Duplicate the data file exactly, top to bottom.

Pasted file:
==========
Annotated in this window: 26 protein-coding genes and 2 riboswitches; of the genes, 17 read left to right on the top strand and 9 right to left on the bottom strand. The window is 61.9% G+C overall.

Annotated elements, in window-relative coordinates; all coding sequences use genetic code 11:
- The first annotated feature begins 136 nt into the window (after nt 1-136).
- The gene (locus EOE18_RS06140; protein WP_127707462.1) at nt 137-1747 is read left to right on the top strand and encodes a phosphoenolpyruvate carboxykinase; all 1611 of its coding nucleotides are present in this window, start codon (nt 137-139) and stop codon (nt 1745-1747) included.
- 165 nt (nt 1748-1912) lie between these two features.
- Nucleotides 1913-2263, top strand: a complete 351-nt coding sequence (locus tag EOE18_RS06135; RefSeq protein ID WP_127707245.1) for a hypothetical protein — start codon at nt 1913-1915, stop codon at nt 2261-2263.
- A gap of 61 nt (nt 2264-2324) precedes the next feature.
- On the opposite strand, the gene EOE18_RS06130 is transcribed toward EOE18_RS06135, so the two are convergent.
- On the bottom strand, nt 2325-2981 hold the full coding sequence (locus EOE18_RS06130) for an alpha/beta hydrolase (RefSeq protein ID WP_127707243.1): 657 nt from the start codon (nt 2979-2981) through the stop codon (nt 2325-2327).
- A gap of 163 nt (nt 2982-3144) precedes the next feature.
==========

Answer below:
Annotated in this window: 26 protein-coding genes and 2 riboswitches; of the genes, 17 read left to right on the top strand and 9 right to left on the bottom strand. The window is 61.9% G+C overall.

Annotated elements, in window-relative coordinates; all coding sequences use genetic code 11:
- The first annotated feature begins 136 nt into the window (after nt 1-136).
- The gene (locus EOE18_RS06140; protein WP_127707462.1) at nt 137-1747 is read left to right on the top strand and encodes a phosphoenolpyruvate carboxykinase; all 1611 of its coding nucleotides are present in this window, start codon (nt 137-139) and stop codon (nt 1745-1747) included.
- 165 nt (nt 1748-1912) lie between these two features.
- Nucleotides 1913-2263, top strand: a complete 351-nt coding sequence (locus tag EOE18_RS06135; RefSeq protein ID WP_127707245.1) for a hypothetical protein — start codon at nt 1913-1915, stop codon at nt 2261-2263.
- A gap of 61 nt (nt 2264-2324) precedes the next feature.
- On the opposite strand, the gene EOE18_RS06130 is transcribed toward EOE18_RS06135, so the two are convergent.
- On the bottom strand, nt 2325-2981 hold the full coding sequence (locus EOE18_RS06130) for an alpha/beta hydrolase (RefSeq protein ID WP_127707243.1): 657 nt from the start codon (nt 2979-2981) through the stop codon (nt 2325-2327).
- A gap of 163 nt (nt 2982-3144) precedes the next feature.